Research Discussion Paper – RDP 8605 On Some Recent Developments in Monetary Economics


This survey is motivated by the major changes that have been occurring both within the financial sector and in the relationships between financial and other markets. These changes have complicated both monetary analysis and the practice of monetary policy.

Monetary models based on simple aggregative relationships are not well equipped to analyse issues of structural change.

Monetary policy has been forced to rely more on “judgement” and less on the application of these models and their suggested policy rules. One obvious example of this is the demise, or at least downgrading, of monetary targets in major western economies.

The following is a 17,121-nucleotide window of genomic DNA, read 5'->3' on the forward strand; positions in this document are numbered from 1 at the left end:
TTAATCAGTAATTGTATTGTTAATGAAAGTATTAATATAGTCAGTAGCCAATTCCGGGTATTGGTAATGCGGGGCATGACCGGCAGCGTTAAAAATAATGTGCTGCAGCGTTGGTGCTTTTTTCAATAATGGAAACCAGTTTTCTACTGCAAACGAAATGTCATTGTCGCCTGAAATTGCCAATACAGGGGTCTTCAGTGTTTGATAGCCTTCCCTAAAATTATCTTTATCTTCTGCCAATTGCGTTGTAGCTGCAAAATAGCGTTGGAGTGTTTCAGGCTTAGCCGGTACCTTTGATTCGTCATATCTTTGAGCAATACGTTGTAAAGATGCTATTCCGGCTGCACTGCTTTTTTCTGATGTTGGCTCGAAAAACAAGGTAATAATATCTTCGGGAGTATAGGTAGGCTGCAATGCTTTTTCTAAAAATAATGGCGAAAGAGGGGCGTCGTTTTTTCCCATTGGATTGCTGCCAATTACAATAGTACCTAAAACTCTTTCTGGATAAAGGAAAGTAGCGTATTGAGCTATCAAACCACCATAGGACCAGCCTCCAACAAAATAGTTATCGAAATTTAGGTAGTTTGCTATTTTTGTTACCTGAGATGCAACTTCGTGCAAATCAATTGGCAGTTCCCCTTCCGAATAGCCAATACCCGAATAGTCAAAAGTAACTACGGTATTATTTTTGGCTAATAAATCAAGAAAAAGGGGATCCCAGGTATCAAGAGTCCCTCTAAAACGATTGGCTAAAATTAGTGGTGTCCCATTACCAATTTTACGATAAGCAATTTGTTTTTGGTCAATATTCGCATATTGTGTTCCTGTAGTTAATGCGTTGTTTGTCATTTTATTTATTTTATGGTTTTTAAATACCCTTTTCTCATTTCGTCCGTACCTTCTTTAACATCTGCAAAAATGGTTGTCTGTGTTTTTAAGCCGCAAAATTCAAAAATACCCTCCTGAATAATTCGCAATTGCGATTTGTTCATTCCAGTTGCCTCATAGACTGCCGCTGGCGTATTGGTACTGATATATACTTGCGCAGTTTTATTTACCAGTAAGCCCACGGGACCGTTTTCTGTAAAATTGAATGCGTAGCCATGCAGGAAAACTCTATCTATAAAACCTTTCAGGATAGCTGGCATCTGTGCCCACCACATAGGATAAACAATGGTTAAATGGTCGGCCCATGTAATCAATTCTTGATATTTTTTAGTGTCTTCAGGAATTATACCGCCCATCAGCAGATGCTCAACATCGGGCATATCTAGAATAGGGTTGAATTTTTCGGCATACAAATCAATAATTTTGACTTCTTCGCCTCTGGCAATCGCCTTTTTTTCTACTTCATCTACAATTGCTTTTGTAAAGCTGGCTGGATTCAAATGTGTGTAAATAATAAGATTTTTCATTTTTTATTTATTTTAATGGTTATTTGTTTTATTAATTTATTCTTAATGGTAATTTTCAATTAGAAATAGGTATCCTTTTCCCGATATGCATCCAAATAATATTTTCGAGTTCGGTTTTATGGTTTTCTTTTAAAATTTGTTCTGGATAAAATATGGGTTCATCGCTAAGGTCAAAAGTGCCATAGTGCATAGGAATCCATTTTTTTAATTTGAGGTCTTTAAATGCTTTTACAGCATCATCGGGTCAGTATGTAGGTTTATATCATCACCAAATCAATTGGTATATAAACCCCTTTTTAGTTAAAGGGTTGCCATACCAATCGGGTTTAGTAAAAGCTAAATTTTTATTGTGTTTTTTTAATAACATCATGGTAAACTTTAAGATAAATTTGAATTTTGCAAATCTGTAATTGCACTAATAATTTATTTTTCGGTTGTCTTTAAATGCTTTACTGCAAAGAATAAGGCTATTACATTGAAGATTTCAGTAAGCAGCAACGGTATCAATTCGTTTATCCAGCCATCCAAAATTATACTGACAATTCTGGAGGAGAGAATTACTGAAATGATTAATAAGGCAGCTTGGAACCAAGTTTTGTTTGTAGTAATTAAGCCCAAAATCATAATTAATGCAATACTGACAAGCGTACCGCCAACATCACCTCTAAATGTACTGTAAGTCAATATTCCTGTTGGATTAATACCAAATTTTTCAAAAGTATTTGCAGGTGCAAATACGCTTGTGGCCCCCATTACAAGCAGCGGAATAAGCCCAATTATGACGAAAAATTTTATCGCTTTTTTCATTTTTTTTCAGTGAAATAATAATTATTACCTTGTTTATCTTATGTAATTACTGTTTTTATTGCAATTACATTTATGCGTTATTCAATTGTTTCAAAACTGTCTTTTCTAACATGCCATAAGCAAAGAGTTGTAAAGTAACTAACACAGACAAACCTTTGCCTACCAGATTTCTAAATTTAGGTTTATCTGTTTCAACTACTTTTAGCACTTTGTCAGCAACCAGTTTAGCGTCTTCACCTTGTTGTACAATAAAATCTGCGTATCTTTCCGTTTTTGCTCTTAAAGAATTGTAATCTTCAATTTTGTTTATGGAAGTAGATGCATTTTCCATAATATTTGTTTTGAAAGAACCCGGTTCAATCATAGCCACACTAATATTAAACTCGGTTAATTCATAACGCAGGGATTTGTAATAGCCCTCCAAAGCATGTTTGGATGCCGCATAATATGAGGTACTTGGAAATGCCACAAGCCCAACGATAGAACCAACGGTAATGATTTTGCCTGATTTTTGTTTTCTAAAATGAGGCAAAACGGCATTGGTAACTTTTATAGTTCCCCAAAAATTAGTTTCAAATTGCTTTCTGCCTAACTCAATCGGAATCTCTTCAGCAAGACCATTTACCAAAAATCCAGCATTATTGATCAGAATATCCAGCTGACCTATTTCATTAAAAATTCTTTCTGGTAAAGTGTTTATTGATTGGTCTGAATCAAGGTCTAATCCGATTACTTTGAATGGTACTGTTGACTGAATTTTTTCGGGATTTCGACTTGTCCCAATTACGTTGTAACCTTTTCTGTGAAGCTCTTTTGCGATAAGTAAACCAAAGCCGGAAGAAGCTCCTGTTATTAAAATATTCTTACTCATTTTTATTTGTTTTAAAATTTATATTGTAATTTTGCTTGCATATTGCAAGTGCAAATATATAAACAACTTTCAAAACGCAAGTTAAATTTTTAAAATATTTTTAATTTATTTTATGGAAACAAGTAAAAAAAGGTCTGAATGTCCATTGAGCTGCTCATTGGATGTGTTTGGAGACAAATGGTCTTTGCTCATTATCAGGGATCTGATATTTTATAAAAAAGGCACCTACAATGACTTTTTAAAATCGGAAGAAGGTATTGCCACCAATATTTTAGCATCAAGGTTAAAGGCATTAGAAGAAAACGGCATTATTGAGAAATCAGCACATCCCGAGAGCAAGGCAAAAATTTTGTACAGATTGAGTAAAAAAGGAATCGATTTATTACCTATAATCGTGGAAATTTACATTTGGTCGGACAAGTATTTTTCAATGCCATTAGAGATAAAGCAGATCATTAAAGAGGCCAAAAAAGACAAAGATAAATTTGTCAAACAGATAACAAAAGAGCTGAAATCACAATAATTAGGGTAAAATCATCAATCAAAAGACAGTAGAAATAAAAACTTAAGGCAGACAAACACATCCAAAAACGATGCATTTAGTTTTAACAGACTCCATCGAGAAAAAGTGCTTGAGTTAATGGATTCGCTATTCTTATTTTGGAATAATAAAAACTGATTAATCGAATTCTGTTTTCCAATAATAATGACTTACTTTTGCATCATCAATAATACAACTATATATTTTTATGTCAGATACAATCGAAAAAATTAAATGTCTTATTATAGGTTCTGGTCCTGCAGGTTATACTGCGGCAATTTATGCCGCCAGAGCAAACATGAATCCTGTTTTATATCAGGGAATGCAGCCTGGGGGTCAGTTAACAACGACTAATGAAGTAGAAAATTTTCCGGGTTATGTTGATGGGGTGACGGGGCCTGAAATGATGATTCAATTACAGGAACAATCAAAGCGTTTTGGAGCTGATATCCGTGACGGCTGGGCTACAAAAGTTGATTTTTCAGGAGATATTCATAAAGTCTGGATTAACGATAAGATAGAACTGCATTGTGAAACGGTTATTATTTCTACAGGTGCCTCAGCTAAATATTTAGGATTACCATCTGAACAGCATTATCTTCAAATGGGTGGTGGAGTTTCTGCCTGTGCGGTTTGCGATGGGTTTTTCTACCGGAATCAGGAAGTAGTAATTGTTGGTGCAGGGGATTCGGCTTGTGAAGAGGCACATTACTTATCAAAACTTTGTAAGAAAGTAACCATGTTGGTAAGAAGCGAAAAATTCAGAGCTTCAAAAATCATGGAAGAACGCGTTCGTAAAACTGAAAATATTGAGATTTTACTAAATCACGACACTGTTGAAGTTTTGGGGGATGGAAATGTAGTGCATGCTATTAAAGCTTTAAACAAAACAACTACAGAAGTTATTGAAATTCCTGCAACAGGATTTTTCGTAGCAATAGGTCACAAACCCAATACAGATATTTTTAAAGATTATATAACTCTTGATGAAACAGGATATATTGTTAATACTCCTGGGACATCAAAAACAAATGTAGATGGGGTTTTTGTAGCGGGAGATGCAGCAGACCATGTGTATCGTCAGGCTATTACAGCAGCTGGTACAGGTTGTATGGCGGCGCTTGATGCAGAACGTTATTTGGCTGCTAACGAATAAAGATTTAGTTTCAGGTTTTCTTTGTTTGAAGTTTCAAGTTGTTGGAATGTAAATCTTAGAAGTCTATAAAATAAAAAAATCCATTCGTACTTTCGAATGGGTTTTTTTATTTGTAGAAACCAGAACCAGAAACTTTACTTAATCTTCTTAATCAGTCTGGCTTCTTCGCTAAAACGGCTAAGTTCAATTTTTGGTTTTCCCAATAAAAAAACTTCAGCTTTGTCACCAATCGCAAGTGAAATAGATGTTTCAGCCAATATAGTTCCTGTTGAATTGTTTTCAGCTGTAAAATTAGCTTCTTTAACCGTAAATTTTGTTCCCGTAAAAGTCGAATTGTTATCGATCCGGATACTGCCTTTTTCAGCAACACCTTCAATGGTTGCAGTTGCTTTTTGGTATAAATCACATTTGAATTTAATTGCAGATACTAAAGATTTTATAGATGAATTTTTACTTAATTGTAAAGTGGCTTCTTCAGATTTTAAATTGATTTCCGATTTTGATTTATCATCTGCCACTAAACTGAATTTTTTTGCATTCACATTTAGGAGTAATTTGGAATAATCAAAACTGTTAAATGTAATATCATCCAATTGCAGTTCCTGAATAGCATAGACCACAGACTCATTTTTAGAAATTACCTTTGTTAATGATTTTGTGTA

This survey examines some of the main strands in the development of monetary economics in the past two decades. It argues that much of the policy prescription of monetary economics – especially reliance on monetary targeting – depends on simple “stylised facts” about the behaviour of regulated economies. These prescriptions cannot therefore be applied directly to economies where the regulatory structure is changing. Policy approaches such as Australia's current use of a “check list” of indicators are discretionary to the extent that they involve judgements about the relative importance of different indicators. But it is argued that this discretionary approach develops, rather than overthrows, the previous approach.

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